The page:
It was a reassuring symbol of stability amid the upheavals of colonial expansion and transformation of the land: an ancient, sprawling sycamore tree known as El Aliso. Growing in what is today the heart of downtown Los Angeles, the tree cut an imposing figure. It measured 60 feet tall and 22 feet around the trunk. Its canopy spread nearly 200 feet from tip to tip. Each year, the tree repeated its cycles—casting off leaves, resprouting them, dropping seeds, and stretching out ever so slightly—even as the surrounding landscape morphed from fertile flood plain into gritty city center.
El Aliso sprang from rich alluvium on the west bank of the Los Angeles River sometime in the late fifteenth century. As it matured, the sprawling sycamore gained almost totemic significance among Los Angeles' indigenous Tongva (Gabrielino) people. In a landscape virtually free of permanent structures, the towering tree would have been visible for a great distance, and in the summer heat it would have provided welcome relief from the sun. The Tongva reportedly reckoned distances in relation to the tree, and traders from as far away as present-day Yuma, Arizona, knew the tree as a landmark. By the mid-eighteenth century, the mighty sycamore marked the site of one of the largest Tongva villages, Yaanga.
The tree continued to grow as Spain colonized the region and radically transformed life in the village under the sycamore's boughs. Impervious to the political and cultural whirlwind surrounding it, the tree acquired a new, Castilian name: El Aliso. (In Spanish, "aliso" typically refers to an alder tree, but in Alta California it was often mistakenly applied to sycamores, as well.) In 1781, Spain founded a new agricultural settlement within a stone's throw of El Aliso: El Pueblo de la Reina de Los Angeles.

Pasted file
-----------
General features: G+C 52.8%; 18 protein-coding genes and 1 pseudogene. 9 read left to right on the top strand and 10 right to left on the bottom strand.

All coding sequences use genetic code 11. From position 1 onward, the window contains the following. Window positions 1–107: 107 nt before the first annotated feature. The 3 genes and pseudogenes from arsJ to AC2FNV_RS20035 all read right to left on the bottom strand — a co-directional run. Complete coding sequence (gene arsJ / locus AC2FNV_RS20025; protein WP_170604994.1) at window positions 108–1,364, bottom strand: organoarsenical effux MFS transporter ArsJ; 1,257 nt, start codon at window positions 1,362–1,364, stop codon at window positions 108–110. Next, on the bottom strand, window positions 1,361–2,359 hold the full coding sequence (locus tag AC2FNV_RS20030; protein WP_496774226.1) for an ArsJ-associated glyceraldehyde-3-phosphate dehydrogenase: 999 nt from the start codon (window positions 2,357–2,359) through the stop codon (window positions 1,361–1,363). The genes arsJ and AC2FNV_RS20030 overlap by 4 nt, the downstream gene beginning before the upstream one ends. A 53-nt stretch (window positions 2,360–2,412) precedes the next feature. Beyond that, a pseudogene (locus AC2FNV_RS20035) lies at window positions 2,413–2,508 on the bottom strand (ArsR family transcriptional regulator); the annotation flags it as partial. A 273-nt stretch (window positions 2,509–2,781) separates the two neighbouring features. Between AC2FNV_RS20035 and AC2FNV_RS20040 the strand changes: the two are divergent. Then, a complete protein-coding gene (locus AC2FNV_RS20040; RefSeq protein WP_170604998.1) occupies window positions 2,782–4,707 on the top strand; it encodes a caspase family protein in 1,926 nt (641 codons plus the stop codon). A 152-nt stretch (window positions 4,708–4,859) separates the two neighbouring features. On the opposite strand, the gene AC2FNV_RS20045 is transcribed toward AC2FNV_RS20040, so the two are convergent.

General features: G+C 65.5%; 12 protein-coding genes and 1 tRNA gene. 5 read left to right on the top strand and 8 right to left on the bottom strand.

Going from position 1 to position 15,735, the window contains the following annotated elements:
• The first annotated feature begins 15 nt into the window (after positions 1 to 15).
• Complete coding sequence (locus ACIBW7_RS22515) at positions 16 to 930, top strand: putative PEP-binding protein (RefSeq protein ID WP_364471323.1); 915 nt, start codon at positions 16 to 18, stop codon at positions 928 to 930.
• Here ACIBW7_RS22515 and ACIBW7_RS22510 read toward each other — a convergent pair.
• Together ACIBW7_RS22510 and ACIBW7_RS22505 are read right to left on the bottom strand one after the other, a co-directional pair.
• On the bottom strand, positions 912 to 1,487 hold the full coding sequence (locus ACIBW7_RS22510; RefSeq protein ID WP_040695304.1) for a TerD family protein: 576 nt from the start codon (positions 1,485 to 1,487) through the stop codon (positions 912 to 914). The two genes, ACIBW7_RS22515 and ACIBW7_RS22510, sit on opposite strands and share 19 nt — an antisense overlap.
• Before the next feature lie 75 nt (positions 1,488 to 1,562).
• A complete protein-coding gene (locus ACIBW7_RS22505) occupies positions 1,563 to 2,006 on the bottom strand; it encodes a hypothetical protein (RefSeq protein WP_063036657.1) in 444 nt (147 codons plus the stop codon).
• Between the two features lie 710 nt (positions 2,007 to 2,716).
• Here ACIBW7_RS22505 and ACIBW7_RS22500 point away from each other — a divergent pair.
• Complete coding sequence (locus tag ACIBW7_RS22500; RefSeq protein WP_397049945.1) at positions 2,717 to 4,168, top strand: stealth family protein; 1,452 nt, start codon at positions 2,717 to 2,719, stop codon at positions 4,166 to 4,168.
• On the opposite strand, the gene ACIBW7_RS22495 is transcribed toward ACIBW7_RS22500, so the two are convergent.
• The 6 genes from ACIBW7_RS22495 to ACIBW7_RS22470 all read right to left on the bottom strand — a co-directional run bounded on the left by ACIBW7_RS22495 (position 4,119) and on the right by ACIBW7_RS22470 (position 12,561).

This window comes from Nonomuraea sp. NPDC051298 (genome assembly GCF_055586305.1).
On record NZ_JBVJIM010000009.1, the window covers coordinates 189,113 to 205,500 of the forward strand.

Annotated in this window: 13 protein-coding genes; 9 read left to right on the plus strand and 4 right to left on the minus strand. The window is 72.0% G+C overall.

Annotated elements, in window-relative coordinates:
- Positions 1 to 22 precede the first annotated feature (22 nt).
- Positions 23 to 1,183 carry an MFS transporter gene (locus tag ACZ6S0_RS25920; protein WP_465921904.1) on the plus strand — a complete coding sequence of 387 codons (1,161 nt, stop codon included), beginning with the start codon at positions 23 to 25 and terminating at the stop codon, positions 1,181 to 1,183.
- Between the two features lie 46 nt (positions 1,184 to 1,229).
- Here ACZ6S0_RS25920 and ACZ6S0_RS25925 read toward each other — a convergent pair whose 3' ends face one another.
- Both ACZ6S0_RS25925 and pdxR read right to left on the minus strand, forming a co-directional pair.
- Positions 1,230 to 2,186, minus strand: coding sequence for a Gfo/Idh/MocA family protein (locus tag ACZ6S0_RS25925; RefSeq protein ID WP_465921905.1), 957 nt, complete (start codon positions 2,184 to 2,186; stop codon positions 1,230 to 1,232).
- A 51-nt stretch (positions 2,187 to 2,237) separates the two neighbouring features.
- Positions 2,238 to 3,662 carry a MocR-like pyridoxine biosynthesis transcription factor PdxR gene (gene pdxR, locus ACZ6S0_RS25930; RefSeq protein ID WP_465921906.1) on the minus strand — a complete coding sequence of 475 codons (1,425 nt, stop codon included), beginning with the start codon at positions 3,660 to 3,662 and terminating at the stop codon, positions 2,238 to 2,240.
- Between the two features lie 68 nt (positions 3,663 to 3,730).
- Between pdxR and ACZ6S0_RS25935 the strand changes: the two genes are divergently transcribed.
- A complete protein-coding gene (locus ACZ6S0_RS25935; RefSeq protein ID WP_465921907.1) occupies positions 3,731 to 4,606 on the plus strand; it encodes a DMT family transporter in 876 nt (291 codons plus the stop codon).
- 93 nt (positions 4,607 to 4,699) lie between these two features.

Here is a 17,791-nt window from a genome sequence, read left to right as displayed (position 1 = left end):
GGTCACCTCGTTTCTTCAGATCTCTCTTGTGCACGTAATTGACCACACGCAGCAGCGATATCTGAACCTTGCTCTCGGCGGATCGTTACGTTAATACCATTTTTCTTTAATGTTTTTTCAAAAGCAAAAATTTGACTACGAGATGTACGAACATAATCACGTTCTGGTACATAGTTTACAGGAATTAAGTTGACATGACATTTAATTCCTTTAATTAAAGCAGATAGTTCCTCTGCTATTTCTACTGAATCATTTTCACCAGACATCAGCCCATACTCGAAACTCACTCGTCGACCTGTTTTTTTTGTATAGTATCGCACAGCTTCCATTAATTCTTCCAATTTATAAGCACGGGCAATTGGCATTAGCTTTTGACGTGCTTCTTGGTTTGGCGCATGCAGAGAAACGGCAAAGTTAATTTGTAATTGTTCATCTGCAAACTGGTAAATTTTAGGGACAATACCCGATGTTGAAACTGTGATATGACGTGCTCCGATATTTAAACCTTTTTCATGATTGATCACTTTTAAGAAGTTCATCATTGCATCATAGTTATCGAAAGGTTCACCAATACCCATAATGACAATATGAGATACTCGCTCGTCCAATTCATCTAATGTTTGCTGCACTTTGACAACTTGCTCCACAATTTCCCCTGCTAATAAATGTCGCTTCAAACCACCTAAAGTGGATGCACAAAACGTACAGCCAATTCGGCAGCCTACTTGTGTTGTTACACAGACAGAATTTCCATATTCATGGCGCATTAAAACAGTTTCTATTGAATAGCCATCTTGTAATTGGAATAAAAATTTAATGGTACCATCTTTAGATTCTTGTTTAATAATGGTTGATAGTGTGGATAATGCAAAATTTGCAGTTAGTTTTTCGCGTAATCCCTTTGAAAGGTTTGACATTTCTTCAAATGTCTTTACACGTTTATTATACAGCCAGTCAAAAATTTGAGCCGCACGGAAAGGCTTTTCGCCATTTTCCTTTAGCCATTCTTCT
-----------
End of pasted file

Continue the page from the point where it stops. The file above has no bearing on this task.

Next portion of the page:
Early Angelenos depended on the inhabitants of Yaanga (sometimes rendered as "Yang-na") for manual labor and hand-made goods. But Spanish colonization soon devastated the Tongva village. Many residents were drawn to the nearby Mission San Gabriel Arcangel, where missionaries imposed Spanish culture upon those who converted. Those who remained in Yaanga lived under the increasingly dominant sway of the pueblo, which slowly encroached on the village. Eventually, Yaanga became more of a day laborers' camp than a functioning village, and in 1845 civic authorities relocated the settlement across the Los Angeles River, far away from El Aliso.
But the tree—once part of a vast riparian forest until an 1825 flood wiped away most of the sycamore's smaller companions—remained a sentimental landmark. In 1832, a French immigrant named Jean-Louis Vignes opened a winery on the fertile land surrounding El Aliso, building his cellar in the tree's shade. Vignes named his winery El Aliso in the ancient sycamore's honor and spoke so fondly of the tree that Angelenos referred to him as "Don Luis del Aliso."
Later, German immigrants purchased Vignes' old winery and converted it into one of Los Angeles' first breweries, the Philadelphia Lager Brewery. El Aliso continued to anchor the brewery's courtyard, its branches shading Vignes' cellar and now protecting German lager rather than French wine from the California sun. The courtyard, meanwhile, became a popular beer garden and picnic spot among the city's growing English-speaking population.